Who is Adnan Syed and is he still in prison?

Syed still insists he has nothing to do with Hae Min Lee's murder, 20 years after she was found dead. Read on for more details…

Who is Adnan Syed?

Adnan Syed was jailed for the murder of his ex-girlfriend Hae Min Lee in 1999, and was given a life sentence plus 30 years.

The Muslim of Pakistani descent is now 38 years old.

His friend Asia McClain Chapman once described him as a "completely normal" teen.

Hae, 18, was found buried in a shallow grave, in a Baltimore park in 1999.

Syed was convicted of first degree murder in February 2000 and also found guilty of robbery, kidnapping and false imprisonment.

Syed was convicted of murdering Hae Min Lee in Maryland, 1999

Is he still in prison?

Syed's case was retaken by the Baltimore City court system after Koenig's podcast gained a lot of publicity.

In February 2016, Syed was granted a post-conviction hearing in which as officials argued his defence lawyer failed to effectively represent him.

Four months later, retired Judge Martin Welch, who previously denied Syed's request for a retrial, vacated his conviction, and ordered a new trial.

Syed's lawyer was criticised for not calling key witness, Asia McClain Chapman, to give evidence during his initial murder trial.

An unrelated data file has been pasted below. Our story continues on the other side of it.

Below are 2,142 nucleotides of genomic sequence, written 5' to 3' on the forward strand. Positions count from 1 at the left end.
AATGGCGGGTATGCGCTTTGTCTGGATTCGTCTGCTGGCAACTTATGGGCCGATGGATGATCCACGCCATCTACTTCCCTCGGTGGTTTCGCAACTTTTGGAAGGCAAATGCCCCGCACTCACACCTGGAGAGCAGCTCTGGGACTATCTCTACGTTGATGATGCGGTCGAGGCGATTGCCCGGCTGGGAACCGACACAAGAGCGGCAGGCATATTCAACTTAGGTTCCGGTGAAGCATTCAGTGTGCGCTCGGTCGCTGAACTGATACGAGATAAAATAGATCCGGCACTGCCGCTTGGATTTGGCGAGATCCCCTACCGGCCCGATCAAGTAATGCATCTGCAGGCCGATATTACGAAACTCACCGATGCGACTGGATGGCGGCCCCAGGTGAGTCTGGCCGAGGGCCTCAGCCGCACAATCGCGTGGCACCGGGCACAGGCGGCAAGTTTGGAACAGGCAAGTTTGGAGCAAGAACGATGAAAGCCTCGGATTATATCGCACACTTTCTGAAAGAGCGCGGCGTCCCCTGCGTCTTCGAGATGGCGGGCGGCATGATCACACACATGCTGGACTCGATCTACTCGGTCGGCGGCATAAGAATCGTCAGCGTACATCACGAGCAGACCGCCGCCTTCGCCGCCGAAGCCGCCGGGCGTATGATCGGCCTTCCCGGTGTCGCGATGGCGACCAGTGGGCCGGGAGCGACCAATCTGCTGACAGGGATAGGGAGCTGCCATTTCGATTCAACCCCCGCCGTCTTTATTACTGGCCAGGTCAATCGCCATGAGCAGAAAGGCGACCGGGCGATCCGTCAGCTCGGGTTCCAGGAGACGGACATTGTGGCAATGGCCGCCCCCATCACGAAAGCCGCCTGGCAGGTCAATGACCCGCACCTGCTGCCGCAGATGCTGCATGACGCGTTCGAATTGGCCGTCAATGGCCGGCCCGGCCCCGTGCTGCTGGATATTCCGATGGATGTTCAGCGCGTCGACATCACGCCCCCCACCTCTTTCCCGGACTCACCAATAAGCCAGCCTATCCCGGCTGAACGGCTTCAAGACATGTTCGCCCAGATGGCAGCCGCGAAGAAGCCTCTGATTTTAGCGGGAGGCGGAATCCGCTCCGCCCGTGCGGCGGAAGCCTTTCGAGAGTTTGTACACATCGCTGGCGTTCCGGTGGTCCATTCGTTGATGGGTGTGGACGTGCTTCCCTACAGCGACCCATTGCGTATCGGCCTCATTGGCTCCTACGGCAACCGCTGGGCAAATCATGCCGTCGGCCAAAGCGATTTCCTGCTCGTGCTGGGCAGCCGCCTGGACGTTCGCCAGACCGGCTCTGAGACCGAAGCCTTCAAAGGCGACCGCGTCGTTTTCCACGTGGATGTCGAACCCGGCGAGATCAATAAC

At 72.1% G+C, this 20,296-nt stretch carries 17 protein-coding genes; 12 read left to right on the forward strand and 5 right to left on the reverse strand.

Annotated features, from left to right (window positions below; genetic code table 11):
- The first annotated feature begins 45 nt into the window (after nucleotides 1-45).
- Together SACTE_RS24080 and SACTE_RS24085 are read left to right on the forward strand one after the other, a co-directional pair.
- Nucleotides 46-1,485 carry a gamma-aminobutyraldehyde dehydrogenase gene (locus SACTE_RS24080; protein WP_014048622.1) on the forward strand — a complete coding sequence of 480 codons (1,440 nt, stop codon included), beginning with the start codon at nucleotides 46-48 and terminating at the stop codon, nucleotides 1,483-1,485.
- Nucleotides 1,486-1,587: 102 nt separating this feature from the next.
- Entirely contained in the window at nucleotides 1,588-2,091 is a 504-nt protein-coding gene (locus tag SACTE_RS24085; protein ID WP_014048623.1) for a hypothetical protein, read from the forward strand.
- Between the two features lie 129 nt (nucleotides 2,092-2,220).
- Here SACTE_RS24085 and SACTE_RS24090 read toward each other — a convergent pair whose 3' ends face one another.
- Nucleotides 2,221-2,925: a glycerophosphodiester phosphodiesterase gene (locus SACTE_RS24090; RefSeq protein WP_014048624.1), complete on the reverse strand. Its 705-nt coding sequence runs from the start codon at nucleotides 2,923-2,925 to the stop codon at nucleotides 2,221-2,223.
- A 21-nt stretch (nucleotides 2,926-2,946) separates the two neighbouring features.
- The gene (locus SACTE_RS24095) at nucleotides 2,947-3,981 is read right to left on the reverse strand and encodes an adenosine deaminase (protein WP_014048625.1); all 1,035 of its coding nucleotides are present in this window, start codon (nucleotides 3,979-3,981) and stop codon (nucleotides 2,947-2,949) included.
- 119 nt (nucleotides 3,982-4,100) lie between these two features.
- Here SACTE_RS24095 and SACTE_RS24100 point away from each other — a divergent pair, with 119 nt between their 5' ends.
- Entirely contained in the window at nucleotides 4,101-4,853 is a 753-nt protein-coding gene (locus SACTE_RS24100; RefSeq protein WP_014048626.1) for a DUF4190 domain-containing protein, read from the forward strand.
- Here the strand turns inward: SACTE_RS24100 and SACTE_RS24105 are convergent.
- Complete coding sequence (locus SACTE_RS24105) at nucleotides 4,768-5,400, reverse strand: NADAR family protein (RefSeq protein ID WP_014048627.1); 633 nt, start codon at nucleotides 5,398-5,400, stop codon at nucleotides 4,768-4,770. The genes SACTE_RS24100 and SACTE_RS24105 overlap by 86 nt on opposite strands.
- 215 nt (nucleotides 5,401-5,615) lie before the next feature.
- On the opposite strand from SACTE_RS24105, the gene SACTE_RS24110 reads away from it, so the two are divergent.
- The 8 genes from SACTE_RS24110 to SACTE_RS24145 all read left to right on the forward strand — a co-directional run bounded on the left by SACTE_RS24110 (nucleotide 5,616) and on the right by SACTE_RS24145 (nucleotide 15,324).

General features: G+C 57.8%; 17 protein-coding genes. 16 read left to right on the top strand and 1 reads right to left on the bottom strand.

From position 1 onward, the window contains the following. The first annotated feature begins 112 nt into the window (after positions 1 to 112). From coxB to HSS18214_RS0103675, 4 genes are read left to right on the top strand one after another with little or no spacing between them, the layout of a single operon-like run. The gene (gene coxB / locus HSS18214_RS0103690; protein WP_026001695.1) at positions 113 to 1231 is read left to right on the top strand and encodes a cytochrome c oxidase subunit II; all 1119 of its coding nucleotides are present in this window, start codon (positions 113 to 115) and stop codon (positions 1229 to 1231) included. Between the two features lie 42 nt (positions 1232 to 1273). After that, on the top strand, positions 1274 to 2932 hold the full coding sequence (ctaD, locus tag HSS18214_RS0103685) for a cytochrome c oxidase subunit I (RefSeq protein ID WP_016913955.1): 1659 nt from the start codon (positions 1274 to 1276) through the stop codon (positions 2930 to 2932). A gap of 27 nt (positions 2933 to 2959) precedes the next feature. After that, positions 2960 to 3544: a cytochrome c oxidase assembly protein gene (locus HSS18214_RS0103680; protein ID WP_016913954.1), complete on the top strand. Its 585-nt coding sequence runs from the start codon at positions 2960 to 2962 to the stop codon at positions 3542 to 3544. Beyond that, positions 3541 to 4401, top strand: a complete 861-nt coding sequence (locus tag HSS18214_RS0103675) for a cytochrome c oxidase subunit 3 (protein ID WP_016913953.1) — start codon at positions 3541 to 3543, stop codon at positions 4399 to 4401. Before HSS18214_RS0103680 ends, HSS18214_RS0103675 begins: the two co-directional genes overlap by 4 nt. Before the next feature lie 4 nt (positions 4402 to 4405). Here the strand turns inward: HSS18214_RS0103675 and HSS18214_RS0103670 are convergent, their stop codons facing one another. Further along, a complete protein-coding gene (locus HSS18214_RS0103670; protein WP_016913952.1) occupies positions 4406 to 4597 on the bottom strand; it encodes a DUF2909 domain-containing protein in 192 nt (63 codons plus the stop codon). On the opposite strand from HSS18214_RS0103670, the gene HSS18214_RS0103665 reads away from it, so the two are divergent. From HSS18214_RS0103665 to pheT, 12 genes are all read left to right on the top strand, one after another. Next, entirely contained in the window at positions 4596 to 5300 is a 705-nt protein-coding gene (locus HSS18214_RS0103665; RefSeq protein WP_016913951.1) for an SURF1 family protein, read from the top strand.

Syed's defence team returned to court on November 28, 2018 at the Maryland State Court of Appeals.

The panel of seven judges will hear legal arguments relating to the appeal rulings.

What is the Serial podcast by Sarah Koenig about?

Syed's story was publicised in the first season of Sarah Koenig's 2014 podcast, Serial.

Koening, a US journalist from New York, who investigated the murder case in her popular podcast, created doubt over his conviction.

She revealed weaknesses in the evidence which was used to convict him and also raised questions about his defence lawyer, Maria Gutierrez, who was suffering from multiple sclerosis at the time.

Serial won a Peabody Award in April 2015 and was the fastest podcast in history to receive five million downloads, according to iTunes.

Millions of listeners became armchair detectives as the cult podcast — the fastest ever to pass five million downloads — illuminated holes in the case against Hae’s ex Syed, who had been sentenced to life imprisonment.

The saga of the 1999 killing, which until the podcast had just been a forgotten local US news story, was clearly ripe for a TV adaptation — and the only question was why it had taken so long.

There is no date yet for the TV series, made by Sky and HBO, to be aired, but its announcement comes after Syed’s conviction was ruled “invalid” in March and the order for a retrial was confirmed.

 

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